Surprisingly, the most referenced non-Hoyo IP throughout Star Rail is Pokémon, with plenty of references in conversations, quest titles, achievements, and more. The most on-the-nose allusions to the Nintendo and Game Freak series are the ‘Master Ball’ and “Who Moves My Pokéballl” achievements, but there’s another one hiding in Boulder Town’s fight club. Here you meet Ash the Mechanic, who fights alongside his “electrifying robot partner Beet-Ka-Choo”. The Hoyo team are seemingly so proud of this one they don’t want you to miss it, with the Trailblazer uttering the line “this name seems familiar…” before the battle begins.
Still, there’s one piece of fiction that Star Rail seemingly alludes to that I want to concentrate on – Kenji Miyazawa’s Night on the Galactic Railroad. First published in 1934 with a 1985 anime feature film adaptation, this heartbreaking tale tells the story of two friends boarding something very similar to the Astral Express, and is a cult hit for fans of Japanese literature and anime.
The most obvious reference to Miyazawa’s classic, outside of the fact you’re riding a space train, is in 5-star light cone Night on the Milky Way, which combines various translations of the tale’s title to form something that feels at home in Star Rail. In fact, if you search for the term “Night on the Milky Way” right now, you find the Wikipedia entry for Mizawa’s tale still sitting above guides detailing how best to use this light cone.
The Galactic Railroad reference strikes me the most as it feels like the only one written into the core of Star Rail. After all, both stories share a rotating cast of characters, they delve into philosophical concepts like existentialism and gods, and, most obviously, they both take place on a space train. While many believe that the Astral Express is really referencing the locomotive from Galaxy Express 999, that itself is a piece of work whose creator has directly admitted to taking influence from Night on the Galactic Railroad. Even if Honkai just adopts the galactic locomotive as a trope to further the narrative, that trope starts with Miyazawa, making his work pivotal in the core concept of this game.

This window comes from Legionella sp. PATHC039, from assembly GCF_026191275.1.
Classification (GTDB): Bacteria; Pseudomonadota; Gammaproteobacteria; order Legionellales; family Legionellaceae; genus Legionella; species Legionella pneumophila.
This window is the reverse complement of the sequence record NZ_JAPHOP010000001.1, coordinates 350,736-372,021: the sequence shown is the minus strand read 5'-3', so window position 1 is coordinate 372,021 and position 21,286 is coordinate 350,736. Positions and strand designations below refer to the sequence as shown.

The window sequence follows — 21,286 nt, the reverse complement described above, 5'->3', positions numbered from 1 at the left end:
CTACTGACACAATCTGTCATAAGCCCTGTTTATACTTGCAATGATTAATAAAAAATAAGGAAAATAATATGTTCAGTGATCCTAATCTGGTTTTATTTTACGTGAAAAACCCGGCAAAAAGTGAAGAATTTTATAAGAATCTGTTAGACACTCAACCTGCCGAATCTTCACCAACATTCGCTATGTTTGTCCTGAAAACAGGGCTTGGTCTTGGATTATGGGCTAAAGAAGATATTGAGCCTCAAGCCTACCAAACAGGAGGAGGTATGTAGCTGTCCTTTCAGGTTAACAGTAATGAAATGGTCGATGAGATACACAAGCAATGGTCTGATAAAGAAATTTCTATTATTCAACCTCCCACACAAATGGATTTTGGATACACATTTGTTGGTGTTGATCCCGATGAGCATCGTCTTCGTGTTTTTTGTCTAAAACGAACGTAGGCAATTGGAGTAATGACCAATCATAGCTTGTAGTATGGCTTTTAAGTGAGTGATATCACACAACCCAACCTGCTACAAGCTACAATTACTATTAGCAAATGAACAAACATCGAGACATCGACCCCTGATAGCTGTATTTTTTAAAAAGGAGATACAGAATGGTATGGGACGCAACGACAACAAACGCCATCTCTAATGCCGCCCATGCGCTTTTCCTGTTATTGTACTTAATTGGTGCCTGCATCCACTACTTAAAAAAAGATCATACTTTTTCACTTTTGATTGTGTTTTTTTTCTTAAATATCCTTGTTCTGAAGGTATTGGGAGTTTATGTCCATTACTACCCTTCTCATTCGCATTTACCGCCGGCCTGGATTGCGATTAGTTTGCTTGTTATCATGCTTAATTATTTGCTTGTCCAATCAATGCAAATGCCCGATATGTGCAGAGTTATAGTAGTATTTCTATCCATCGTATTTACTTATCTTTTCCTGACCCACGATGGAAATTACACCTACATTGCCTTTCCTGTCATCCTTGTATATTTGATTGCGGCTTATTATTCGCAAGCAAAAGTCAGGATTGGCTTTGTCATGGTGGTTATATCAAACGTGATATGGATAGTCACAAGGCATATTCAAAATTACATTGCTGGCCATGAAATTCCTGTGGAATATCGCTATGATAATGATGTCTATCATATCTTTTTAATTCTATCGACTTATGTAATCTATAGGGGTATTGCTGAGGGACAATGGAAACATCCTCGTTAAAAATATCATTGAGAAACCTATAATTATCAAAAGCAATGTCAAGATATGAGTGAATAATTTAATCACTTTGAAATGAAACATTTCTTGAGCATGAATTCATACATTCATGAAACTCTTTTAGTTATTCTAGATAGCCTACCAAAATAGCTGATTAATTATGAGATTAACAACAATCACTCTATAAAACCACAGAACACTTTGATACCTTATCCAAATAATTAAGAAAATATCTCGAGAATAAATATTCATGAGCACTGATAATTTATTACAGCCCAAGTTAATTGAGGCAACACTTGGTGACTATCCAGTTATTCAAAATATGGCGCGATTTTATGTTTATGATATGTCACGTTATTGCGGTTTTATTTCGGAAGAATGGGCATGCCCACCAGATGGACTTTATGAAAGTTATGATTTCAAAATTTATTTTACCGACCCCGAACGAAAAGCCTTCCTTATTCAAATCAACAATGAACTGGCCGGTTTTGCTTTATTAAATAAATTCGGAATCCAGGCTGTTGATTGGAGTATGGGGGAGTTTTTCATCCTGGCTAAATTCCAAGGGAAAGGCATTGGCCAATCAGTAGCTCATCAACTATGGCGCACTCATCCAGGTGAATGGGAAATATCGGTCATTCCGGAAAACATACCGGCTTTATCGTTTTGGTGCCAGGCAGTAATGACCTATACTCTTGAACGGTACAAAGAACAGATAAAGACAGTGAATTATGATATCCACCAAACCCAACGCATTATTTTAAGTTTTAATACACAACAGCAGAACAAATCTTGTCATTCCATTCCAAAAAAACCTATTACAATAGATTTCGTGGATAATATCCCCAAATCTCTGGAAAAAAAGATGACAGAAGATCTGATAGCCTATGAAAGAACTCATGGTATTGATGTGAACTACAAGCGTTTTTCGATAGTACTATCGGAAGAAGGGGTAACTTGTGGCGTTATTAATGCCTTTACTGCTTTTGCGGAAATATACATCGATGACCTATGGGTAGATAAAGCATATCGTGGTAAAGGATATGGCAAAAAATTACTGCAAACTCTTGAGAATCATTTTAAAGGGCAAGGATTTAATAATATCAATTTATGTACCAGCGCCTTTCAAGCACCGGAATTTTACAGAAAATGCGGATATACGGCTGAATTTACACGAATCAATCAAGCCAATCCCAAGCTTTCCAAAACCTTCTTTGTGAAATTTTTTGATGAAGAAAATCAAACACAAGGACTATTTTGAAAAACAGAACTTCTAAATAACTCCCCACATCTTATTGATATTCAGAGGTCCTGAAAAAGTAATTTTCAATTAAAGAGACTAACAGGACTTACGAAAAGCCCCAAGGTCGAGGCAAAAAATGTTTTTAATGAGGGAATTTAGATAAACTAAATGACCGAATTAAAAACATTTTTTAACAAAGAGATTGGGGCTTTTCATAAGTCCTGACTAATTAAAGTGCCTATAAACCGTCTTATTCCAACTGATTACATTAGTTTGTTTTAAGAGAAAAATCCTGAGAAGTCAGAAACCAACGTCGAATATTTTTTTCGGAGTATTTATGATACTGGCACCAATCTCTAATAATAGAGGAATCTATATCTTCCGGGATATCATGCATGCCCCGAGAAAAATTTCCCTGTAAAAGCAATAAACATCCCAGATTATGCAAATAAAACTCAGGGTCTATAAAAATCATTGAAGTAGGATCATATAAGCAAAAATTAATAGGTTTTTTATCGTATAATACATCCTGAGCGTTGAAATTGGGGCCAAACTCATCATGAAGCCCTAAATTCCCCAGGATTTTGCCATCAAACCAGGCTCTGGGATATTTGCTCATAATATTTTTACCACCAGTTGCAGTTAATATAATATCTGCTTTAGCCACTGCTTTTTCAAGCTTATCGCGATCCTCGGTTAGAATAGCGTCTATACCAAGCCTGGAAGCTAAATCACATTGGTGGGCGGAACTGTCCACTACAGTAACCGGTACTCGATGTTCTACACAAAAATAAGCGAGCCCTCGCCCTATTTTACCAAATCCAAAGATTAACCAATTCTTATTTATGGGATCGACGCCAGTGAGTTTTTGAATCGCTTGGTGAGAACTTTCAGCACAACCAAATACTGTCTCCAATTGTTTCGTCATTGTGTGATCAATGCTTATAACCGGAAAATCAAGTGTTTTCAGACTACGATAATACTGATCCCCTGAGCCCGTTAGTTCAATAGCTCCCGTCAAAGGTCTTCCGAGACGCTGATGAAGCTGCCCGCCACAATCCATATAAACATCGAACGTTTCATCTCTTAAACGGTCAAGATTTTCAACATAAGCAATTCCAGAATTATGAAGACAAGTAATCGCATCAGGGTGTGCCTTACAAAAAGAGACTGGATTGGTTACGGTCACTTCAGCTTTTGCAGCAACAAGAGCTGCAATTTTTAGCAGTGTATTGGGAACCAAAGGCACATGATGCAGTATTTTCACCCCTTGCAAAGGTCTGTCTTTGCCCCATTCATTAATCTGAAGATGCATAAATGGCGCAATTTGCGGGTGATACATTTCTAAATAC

At this point, you’re probably wondering why we’re so interested in Honkai Star Rail’s litany of easter eggs and references. Well, in my opinion, it’s kind of like finding out what a Michelin-star chef has for breakfast before you go for dinner at their restaurant. We’re never going to get the chance to sit down with all the Star Rail writers and translators and ask them about their backgrounds, training, education, and experiences, but this way, we at least know what content they themselves are consuming or hold dear. It’s a little insight, and for me, that’s enough.
It also slightly answers the existential question of easter eggs. Why are they there? In Star Rail, they’re there to let you know you’re with friends. Oh, you love Blade Runner, Star Wars, Pokémon, and Ray Bradbury? Guess what? The Honkai team does too. Each time you find one of these references, it’s like finding a note that says “hey! We’re similar”’ and Star Rail just becomes that bit more inviting.
Of course, easter eggs are also there to make you laugh. There’s no better case for the giggle-inducing reference than Star Rail’s rickrolling of its entire player base. I don’t want to spoil the fun here, but next time you’ve got a spare in-game minute, take yourself to the data bank, hit factions, and scroll down to ‘Masked Fool – Elation” to find some beautiful words from Ast Rickley. Yes, Ast Rickley. Oh, and have you managed to find the toilet in Herta Space Station? If not, be sure to take it for a spin.
Either way, whether it’s to make us laugh, to relate to another piece of fiction, or even just to say “yeah, we like that thing too!”, we’re glad Honkai Star Rail is full of easter eggs and references. It makes an already fun game that bit more engaging. So, we’re keeping our eyes peeled as the Astral Express continues to chug along through the unending cosmos, looking out for Paimon, Pokémon, and any other pop culture references, and you should do the same.
For a little assistance getting your gacha on, be sure to check out our Honkai Star Rail tier list and Honkai Star Raid codes guide, with the latter offering out some freebies for fellow trailblazers. Or, if you’re looking for another exciting title, see our Zelda: Tears of the Kingdom review.